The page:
Overview

John Adams

(c. 1750—1814) schoolmaster and educational writer


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John Adams was born in Aberdeen and died at Putney (London). Educated at Aberdeen University, he became minister of the Scotch Kirk at Hatton Garden and ran a successful academy in Putney. During the course of his career in London, he published a number of books intended to educate the nation's youth, some of which were widely reprinted. Most of these works first appeared in the period 1788–95 and bore the imprint of the London bookseller George Kearsley. They include two volumes of elegant anecdotes and bons mots; extracts of voyage accounts; a volume of moral tales and letters; the ‘flowers’ of ancient and modern history, as well as a ‘universal history’; and a history of women.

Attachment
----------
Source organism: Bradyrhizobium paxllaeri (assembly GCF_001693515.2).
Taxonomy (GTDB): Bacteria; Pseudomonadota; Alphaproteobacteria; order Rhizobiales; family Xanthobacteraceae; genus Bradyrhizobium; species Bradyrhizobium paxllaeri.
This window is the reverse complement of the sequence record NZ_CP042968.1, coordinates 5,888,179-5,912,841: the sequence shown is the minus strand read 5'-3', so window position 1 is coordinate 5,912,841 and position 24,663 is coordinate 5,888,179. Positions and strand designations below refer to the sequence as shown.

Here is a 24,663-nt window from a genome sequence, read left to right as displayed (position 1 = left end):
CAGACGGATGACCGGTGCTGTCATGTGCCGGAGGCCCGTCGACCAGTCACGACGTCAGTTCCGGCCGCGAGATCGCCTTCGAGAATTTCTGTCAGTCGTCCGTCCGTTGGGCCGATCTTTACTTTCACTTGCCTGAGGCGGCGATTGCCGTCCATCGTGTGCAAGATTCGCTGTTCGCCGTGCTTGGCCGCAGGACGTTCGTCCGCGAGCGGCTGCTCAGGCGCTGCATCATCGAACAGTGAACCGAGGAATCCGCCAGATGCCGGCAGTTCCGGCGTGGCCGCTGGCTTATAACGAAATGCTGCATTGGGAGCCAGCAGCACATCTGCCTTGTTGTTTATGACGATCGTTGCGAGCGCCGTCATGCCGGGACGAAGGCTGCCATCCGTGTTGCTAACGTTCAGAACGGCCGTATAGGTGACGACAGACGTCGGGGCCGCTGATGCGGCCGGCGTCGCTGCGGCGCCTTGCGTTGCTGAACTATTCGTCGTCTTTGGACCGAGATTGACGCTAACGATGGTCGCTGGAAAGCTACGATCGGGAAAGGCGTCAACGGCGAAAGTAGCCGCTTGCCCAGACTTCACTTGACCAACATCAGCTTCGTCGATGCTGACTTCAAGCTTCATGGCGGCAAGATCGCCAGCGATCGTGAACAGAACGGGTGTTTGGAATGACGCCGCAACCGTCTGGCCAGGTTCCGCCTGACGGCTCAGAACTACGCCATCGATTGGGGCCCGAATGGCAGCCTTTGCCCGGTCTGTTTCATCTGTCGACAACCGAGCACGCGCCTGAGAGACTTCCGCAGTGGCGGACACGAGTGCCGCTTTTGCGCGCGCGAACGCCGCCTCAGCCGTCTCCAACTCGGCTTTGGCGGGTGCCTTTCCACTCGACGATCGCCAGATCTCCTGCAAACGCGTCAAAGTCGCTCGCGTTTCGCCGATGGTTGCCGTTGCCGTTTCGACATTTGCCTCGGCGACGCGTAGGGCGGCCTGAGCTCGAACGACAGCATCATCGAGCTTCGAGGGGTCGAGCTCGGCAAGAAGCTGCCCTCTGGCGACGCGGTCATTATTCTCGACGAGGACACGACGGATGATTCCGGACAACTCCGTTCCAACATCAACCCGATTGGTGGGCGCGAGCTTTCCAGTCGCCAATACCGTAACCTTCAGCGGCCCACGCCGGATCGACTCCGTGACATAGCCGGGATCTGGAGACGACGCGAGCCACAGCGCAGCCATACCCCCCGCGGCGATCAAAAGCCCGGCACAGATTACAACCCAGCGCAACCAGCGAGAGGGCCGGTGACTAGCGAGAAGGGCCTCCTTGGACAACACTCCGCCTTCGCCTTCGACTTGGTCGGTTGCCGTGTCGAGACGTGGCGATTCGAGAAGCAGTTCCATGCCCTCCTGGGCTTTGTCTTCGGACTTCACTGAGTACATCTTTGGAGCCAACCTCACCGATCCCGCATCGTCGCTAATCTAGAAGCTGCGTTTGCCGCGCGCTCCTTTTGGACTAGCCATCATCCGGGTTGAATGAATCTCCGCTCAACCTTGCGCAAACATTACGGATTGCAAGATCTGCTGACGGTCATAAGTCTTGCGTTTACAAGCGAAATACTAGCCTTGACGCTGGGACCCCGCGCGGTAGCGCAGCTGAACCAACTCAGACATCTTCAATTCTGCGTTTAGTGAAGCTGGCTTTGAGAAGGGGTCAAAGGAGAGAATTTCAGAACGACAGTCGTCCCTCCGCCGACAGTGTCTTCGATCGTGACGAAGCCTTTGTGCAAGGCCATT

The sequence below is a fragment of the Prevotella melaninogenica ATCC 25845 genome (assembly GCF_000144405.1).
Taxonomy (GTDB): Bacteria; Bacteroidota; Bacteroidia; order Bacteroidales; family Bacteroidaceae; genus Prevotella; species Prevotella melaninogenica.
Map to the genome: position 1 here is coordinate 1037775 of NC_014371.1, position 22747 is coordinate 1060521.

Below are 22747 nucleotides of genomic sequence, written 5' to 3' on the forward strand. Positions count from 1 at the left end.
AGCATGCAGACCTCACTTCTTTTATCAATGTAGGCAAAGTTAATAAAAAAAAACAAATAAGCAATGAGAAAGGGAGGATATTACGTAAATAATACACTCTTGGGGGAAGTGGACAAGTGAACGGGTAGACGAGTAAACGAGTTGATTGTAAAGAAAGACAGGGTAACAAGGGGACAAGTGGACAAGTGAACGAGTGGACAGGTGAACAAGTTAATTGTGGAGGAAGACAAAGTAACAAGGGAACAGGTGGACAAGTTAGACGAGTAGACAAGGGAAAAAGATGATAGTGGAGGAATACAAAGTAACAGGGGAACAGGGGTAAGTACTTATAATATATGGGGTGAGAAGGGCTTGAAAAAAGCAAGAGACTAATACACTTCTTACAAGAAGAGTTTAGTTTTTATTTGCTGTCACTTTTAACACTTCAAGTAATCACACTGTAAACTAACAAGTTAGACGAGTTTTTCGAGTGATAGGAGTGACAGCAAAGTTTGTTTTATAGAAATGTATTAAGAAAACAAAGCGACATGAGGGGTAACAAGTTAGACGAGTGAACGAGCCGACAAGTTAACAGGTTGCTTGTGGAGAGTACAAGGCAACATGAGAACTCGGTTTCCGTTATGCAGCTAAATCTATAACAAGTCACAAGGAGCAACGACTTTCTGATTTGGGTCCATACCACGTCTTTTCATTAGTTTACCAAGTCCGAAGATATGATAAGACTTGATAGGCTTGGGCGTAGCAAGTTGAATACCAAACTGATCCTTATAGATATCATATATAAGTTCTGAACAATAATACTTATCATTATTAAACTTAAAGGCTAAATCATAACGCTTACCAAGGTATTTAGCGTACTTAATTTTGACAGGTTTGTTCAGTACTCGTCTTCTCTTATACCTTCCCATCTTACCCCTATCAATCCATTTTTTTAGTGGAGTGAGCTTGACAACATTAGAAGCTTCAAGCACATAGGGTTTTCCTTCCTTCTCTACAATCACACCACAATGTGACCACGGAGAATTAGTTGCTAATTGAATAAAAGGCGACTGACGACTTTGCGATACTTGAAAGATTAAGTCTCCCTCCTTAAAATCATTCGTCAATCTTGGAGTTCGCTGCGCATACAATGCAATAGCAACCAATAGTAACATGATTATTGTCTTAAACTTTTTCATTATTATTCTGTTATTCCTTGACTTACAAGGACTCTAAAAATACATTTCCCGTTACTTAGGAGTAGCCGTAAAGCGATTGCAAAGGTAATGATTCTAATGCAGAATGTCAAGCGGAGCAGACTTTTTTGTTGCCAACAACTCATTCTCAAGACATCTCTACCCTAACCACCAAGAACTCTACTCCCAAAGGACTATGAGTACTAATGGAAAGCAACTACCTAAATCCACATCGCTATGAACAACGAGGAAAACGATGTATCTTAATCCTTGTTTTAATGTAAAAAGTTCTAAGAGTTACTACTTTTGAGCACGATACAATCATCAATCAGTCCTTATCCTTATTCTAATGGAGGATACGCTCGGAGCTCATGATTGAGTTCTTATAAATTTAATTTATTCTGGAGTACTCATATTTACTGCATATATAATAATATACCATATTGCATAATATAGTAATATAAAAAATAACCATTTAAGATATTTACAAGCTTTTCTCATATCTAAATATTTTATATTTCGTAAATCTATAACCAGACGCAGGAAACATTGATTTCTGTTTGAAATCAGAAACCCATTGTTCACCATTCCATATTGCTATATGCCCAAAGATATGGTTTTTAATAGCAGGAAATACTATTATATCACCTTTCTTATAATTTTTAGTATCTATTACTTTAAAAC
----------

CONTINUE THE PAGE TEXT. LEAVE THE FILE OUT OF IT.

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From The Continuum Encyclopedia of British Philosophy in Oxford Reference.

Subjects: Philosophy.


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